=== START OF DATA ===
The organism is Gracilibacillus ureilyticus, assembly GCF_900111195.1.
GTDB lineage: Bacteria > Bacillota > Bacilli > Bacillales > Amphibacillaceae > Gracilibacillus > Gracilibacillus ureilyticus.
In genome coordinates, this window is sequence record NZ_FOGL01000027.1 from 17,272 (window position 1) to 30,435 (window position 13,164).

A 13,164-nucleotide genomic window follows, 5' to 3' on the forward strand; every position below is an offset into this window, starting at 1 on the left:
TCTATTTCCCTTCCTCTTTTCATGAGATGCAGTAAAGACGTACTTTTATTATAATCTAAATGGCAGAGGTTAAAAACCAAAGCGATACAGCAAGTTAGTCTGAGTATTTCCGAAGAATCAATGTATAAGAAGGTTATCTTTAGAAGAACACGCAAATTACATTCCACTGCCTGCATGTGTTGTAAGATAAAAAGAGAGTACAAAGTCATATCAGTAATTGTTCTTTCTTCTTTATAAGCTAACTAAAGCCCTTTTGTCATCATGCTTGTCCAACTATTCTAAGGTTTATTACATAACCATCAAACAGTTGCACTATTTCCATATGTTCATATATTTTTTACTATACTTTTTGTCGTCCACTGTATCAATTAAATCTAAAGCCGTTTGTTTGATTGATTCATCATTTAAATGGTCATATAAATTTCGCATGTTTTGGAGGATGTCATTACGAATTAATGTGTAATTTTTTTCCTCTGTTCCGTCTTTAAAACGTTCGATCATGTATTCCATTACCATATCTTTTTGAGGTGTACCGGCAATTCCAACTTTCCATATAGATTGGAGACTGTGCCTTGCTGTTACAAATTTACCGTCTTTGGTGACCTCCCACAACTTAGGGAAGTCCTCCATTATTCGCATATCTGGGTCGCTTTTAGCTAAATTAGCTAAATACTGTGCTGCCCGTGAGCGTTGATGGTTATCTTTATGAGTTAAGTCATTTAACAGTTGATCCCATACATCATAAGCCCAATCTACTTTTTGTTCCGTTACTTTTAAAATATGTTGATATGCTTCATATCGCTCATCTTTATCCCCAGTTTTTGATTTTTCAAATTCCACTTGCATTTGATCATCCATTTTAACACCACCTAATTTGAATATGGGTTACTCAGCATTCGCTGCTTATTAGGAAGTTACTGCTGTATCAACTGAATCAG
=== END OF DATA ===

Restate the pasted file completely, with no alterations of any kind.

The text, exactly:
The organism is Gracilibacillus ureilyticus, assembly GCF_900111195.1.
GTDB lineage: Bacteria > Bacillota > Bacilli > Bacillales > Amphibacillaceae > Gracilibacillus > Gracilibacillus ureilyticus.
In genome coordinates, this window is sequence record NZ_FOGL01000027.1 from 17,272 (window position 1) to 30,435 (window position 13,164).

A 13,164-nucleotide genomic window follows, 5' to 3' on the forward strand; every position below is an offset into this window, starting at 1 on the left:
TCTATTTCCCTTCCTCTTTTCATGAGATGCAGTAAAGACGTACTTTTATTATAATCTAAATGGCAGAGGTTAAAAACCAAAGCGATACAGCAAGTTAGTCTGAGTATTTCCGAAGAATCAATGTATAAGAAGGTTATCTTTAGAAGAACACGCAAATTACATTCCACTGCCTGCATGTGTTGTAAGATAAAAAGAGAGTACAAAGTCATATCAGTAATTGTTCTTTCTTCTTTATAAGCTAACTAAAGCCCTTTTGTCATCATGCTTGTCCAACTATTCTAAGGTTTATTACATAACCATCAAACAGTTGCACTATTTCCATATGTTCATATATTTTTTACTATACTTTTTGTCGTCCACTGTATCAATTAAATCTAAAGCCGTTTGTTTGATTGATTCATCATTTAAATGGTCATATAAATTTCGCATGTTTTGGAGGATGTCATTACGAATTAATGTGTAATTTTTTTCCTCTGTTCCGTCTTTAAAACGTTCGATCATGTATTCCATTACCATATCTTTTTGAGGTGTACCGGCAATTCCAACTTTCCATATAGATTGGAGACTGTGCCTTGCTGTTACAAATTTACCGTCTTTGGTGACCTCCCACAACTTAGGGAAGTCCTCCATTATTCGCATATCTGGGTCGCTTTTAGCTAAATTAGCTAAATACTGTGCTGCCCGTGAGCGTTGATGGTTATCTTTATGAGTTAAGTCATTTAACAGTTGATCCCATACATCATAAGCCCAATCTACTTTTTGTTCCGTTACTTTTAAAATATGTTGATATGCTTCATATCGCTCATCTTTATCCCCAGTTTTTGATTTTTCAAATTCCACTTGCATTTGATCATCCATTTTAACACCACCTAATTTGAATATGGGTTACTCAGCATTCGCTGCTTATTAGGAAGTTACTGCTGTATCAACTGAATCAG